Norwegian government makes deal over deep sea mining in Arctic Ocean
Environmental group Greenpeace has described the move as a ‘disaster for the sea’.
Norway’s minority centre-left government and two large opposition parties have made a deal to open the Arctic Ocean up to seabed mineral exploration – despite warnings by environmental groups that it would threaten the biodiversity of the vulnerable ecosystems in the area.
Officials said in June that the government wants to open parts of the Norwegian continental shelf for commercial deep sea mining in line with the country’s strategy to seek new economic opportunities and reduce its reliance on oil and gas.
Frode Pleym, head of the local chapter of Greenpeace, said: “This is a disaster for the sea.
“Norway is now allowing irreversible interventions in areas where nature is completely unknown.”
Martin Sveinssonn Melvaer of the Norwegian Bellona environmental group said the move was “completely contrary to scientific recommendations” and believes “it is a dangerous derailment in the fight against climate change to open up seabed minerals”.
The Norwegian government – made up of the Labour and the Centre Party – made the deal with the conservatives from Hoeyre and the Progress Party, the NTB news agency said.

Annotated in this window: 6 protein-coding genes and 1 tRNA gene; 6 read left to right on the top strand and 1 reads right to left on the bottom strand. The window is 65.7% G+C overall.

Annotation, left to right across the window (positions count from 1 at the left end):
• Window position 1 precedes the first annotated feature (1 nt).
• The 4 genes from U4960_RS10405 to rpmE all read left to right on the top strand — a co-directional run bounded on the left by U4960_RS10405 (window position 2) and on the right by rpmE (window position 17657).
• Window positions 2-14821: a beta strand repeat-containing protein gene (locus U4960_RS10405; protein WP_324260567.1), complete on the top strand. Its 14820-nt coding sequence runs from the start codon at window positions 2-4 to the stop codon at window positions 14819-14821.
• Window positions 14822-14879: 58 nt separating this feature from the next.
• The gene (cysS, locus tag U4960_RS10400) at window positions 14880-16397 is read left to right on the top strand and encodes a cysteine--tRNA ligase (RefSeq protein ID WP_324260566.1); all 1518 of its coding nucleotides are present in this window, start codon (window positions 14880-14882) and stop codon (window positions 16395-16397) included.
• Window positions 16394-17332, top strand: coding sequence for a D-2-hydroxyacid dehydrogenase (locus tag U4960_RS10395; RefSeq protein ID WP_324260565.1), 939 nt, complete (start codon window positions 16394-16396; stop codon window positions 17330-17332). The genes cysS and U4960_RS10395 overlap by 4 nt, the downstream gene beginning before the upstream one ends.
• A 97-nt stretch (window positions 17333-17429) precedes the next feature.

It said they had agreed on a step-by-step opening process where the Norwegian parliament, or Stortinget, will approve the first development projects, in the same way as it has done for certain extraction projects in the petroleum sector.
The Scandinavian country, which is one of the world’s wealthiest due to its vast oil and gas reserves, says there are significant mineral resources on the seabed of the Norwegian continental shelf.
According to the Norwegian Petroleum Directorate, there are sulphides and manganese crusts containing metals and minerals that are crucial for making batteries, wind turbines, PCs and mobile phones.
If proven to be profitable, and if extraction can be done sustainably, seabed mineral activities can strengthen the economy, including employment in Norway, while ensuring the supply of crucial metals for the world’s transition to sustainable energy, the ministry of petroleum and energy said in June.
The planned area is located south-west of the Arctic island of Svalbard.